Strategic Toolkit

In 2017, NNL were awarded a programme of work to continue with the development of a suite of toolkits and underpinning data that will enhance government’s knowledge basis for future decision making in the nuclear sector, up to 2050. NNL are working with a number of organisations to deliver these outcomes.

 The overall aims for the integrated programme on a strategic toolkit and nuclear facilities are:

• by 2020 to have a suite of tools and the underpinning data that can assist Government’s decision-making regarding the implementation of nuclear technologies within its energy policies

• by 2020 to have a coordinated framework of UK nuclear facilities aligned to UK priorities and programmes

• by 2030 to have implemented programmes and progressed energy policy based on co-ordinated and integrated strategic assessment modelling

• by 2050 for the UK to be able to demonstrate effective deployment of its infrastructure approach and provide support to other nations.

• by 2021 to the ability to make evidence-based policy decisions on nuclear technologies, and improved coordination and optimal use of the facilities available to the UK nuclear sector.

The high level scope and objectives are shown in the following diagram:

UK Fast Reactor Knowledge Capture

As part of the BEIS Nuclear Innovation Programme (NIP) Strategic Toolkit programme NNL has led a Fast Reactor Knowledge Capture project, to consolidate the UK’s fast reactor knowledge and ensure it is accessible to support future programmes.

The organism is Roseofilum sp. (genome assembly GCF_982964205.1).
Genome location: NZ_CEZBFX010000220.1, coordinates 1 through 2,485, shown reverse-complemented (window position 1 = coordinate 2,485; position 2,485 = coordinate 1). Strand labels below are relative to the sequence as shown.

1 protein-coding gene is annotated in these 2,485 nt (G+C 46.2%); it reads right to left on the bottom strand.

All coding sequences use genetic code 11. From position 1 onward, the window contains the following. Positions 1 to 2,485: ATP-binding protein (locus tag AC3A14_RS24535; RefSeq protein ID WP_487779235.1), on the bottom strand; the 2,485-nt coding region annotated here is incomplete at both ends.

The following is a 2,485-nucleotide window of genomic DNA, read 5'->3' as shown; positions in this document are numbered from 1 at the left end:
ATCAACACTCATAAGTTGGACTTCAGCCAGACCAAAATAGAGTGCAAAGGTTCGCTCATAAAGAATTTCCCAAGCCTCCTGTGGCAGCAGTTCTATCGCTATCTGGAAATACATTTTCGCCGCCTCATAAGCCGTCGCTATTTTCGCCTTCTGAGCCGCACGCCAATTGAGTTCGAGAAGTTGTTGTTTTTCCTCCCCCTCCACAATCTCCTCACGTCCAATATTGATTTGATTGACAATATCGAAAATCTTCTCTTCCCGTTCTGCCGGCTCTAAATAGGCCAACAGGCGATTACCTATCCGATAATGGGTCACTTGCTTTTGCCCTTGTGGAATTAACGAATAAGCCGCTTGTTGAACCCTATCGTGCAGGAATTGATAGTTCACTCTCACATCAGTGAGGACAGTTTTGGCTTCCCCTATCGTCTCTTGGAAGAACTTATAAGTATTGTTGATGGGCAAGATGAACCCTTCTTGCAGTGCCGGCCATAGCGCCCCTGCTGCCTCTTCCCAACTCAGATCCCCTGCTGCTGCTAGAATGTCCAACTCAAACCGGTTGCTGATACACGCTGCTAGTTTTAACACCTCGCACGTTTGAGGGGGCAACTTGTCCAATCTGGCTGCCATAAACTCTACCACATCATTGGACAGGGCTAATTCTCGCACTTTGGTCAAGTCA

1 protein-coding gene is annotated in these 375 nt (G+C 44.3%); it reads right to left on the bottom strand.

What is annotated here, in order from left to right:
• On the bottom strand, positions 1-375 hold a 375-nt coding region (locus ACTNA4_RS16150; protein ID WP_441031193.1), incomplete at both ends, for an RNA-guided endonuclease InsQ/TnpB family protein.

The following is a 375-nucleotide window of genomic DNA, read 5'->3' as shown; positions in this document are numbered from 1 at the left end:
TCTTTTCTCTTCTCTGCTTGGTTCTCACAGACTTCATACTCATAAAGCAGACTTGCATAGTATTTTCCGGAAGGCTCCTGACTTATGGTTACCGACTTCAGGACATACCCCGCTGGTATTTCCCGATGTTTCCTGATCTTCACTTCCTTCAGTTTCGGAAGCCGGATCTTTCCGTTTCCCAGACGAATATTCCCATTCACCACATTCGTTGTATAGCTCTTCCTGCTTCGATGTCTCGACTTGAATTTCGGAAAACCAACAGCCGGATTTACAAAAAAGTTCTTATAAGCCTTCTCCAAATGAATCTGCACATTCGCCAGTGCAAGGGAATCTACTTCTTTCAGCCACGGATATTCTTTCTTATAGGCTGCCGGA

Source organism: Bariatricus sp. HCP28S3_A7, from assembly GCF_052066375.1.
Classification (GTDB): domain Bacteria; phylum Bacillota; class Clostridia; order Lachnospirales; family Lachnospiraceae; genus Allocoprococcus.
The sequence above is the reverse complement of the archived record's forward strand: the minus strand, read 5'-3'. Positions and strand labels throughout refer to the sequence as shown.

The fast reactor programme in the UK ran from the early 1950s through to the mid-1990s. It resulted in two operational power reactors, the Dounreay Fast Reactor (DFR) and Prototype Fast Reactor (PFR), as well as a number of supporting facilities that underpinned the UK’s fast reactor development programme.

DFR and PFR successfully ran for 1000 effective full power days each, against a background of changing requirements and practices. An average of ca 1000 professional people with technical expertise supported the UK fast reactor programme over 40 years equating to a combined experience of around 40,000 person-years. A large volume of information was generated over the decades, of which a significant proportion could be of great value for future projects.

The Project has been undertaken by NNL as the lead organisation, with support from Wood and four technical experts from the Fast Reactor Consultants Group (FRCG) –  the FRCF are ex-senior staff members and subject matter experts from UKAEA, BNFL and NNC.

For further information please contact Engagement at